Se balader v se promener

JaneC1Kwiziq community member

Se balader v se promener

I read this in the lesson on ‘walk’. Je me balade dans le parc avec Julie.I'm taking a walk in the park with Julie.

But when in my study plan quiz I answered:
‘Write "We're having a walk in Central Park": Nous ________ dans Central Park’ with (Nous) nous baladons (dans Central Park.) it was marked wrong. 
I realise it’s informal but I can’t see anything in the question to suggest that informality would be in appropriate. What’s the problem? I checked the conjugation with Lawless French.
Asked 4 months ago
CécileKwiziq team memberCorrect answer

Hi Jane,

You are quite right, but I think it's probably a case that 'se balader' is more to wander aimlessly rather than to have a walk but not really wrong.

If you are still unhappy, re-post your question via the Report It button on your correction board as it will link directly to the quiz in question so it can be amended.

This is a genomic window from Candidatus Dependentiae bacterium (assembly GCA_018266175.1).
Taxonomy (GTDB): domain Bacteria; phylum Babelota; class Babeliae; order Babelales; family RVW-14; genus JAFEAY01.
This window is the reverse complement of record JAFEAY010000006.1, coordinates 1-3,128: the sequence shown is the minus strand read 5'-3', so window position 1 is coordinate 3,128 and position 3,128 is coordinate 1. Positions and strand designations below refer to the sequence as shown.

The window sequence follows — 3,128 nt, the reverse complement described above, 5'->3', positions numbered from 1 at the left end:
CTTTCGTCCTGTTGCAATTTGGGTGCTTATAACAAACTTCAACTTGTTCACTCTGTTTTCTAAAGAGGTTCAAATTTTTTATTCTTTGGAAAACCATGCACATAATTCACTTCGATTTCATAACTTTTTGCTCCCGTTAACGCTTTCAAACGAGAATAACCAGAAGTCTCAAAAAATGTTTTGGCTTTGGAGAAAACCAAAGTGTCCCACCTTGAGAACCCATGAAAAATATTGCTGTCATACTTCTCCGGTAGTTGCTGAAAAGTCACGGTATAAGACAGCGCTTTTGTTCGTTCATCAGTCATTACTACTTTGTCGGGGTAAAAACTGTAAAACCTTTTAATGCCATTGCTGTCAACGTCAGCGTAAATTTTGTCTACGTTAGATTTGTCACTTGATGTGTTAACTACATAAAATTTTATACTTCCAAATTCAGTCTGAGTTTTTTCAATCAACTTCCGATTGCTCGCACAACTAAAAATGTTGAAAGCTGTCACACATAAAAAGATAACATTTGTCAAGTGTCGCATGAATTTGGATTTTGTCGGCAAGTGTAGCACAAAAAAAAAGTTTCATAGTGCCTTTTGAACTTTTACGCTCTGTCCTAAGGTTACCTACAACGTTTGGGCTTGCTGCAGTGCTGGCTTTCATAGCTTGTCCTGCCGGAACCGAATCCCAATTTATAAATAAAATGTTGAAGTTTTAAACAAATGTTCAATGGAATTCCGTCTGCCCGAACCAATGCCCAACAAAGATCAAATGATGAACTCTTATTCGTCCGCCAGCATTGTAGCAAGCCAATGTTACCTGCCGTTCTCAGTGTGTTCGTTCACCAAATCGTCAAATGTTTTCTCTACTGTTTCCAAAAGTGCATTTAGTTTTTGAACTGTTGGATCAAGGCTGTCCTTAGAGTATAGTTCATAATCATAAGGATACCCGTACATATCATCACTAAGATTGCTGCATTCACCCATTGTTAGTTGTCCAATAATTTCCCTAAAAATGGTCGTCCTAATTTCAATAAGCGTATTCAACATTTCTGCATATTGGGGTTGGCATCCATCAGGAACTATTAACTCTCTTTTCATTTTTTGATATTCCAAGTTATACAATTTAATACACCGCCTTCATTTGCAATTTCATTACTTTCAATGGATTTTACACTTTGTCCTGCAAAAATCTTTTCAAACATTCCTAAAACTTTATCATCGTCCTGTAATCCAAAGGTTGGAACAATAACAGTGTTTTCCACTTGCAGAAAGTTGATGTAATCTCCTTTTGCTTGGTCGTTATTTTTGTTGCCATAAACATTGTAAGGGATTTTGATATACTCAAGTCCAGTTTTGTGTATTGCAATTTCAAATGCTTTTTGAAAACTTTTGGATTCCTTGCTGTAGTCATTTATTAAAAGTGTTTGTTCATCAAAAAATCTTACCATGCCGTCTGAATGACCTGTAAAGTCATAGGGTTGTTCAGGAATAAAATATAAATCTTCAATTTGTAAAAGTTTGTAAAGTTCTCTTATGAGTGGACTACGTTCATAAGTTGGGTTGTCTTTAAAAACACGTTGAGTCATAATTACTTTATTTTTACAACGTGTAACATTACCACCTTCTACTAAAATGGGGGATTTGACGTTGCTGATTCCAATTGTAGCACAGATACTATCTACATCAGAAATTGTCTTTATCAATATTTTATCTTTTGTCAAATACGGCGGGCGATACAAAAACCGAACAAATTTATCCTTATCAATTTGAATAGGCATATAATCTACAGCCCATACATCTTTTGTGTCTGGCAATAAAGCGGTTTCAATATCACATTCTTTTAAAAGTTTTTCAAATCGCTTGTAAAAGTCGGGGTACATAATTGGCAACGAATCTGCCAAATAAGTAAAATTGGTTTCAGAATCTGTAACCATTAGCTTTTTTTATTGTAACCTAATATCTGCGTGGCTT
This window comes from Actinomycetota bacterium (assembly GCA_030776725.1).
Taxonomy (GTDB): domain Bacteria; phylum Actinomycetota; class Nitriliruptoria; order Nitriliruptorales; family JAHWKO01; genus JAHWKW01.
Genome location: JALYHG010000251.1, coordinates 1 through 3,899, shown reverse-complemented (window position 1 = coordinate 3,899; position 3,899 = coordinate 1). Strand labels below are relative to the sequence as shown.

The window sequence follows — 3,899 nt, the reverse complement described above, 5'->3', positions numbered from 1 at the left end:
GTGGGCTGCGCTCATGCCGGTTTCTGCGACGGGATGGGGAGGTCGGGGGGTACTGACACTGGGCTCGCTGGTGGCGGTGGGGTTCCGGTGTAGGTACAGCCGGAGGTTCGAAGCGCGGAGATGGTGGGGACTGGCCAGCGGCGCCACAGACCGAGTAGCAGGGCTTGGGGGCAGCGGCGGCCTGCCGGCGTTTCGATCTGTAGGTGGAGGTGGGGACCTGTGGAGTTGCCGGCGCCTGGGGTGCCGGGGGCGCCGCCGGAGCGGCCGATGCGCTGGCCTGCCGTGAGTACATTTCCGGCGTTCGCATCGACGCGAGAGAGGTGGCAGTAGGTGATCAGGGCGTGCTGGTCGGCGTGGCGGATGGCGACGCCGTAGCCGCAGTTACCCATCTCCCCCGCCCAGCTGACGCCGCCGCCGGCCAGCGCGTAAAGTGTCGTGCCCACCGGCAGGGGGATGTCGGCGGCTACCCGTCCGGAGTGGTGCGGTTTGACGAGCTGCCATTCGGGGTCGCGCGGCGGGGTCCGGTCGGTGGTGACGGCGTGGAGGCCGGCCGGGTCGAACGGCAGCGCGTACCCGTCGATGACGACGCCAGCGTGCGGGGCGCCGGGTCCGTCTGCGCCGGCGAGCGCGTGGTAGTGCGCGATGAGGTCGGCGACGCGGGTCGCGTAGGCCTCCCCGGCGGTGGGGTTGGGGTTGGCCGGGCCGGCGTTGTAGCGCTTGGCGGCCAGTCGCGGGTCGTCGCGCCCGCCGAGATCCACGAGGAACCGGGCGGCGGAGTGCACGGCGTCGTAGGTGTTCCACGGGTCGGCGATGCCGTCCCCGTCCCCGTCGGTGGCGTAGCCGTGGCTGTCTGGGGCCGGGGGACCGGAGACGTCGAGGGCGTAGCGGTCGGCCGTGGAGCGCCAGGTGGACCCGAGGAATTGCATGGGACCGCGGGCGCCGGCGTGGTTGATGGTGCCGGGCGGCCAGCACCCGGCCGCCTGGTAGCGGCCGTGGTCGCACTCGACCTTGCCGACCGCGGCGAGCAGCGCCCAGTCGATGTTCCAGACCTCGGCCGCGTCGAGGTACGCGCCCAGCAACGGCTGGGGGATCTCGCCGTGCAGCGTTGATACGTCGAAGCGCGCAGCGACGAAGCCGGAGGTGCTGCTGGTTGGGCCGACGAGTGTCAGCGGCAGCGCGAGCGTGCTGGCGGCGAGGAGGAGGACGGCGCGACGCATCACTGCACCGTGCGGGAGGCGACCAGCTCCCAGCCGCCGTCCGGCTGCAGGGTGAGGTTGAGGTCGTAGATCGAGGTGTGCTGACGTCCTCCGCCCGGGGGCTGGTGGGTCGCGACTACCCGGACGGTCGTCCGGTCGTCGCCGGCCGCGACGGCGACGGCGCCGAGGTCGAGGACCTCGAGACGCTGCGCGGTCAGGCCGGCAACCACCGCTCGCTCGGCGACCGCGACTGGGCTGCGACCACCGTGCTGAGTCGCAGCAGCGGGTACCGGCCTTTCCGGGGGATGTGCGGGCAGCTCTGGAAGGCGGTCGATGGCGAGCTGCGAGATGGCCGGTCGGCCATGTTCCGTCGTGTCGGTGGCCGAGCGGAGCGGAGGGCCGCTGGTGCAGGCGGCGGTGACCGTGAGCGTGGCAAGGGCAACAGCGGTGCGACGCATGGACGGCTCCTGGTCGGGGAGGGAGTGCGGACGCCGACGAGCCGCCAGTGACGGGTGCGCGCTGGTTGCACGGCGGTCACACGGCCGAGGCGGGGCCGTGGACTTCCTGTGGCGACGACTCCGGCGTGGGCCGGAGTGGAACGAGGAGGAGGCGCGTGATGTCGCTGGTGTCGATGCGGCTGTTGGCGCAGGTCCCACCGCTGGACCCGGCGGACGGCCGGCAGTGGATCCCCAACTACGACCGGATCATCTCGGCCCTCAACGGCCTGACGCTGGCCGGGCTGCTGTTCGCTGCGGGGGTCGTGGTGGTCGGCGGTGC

You will only get general answers to your language question on this forum.

Bonne Continuation!

ChrisC1 Kwiziq Q&A super contributor

The lesson is about the distinction between se promener, promener, marcher and aller à pied. Balader is simply not part of the lesson.

AlanC1 Kwiziq Q&A super contributor

Except that it is a part of the lesson, and is explicitly given as an alternative to se promener.

MaartenC1 Kwiziq Q&A super contributor

Regardless of whether it is, or isn't part of the lesson, if it's right, it's right. We aren't here trying to learn the answers to lessons, we're trying to learn French.

Jane asked:View original

Se balader v se promener

I read this in the lesson on ‘walk’. Je me balade dans le parc avec Julie.I'm taking a walk in the park with Julie.

But when in my study plan quiz I answered:
‘Write "We're having a walk in Central Park": Nous ________ dans Central Park’ with (Nous) nous baladons (dans Central Park.) it was marked wrong. 
I realise it’s informal but I can’t see anything in the question to suggest that informality would be in appropriate. What’s the problem? I checked the conjugation with Lawless French.

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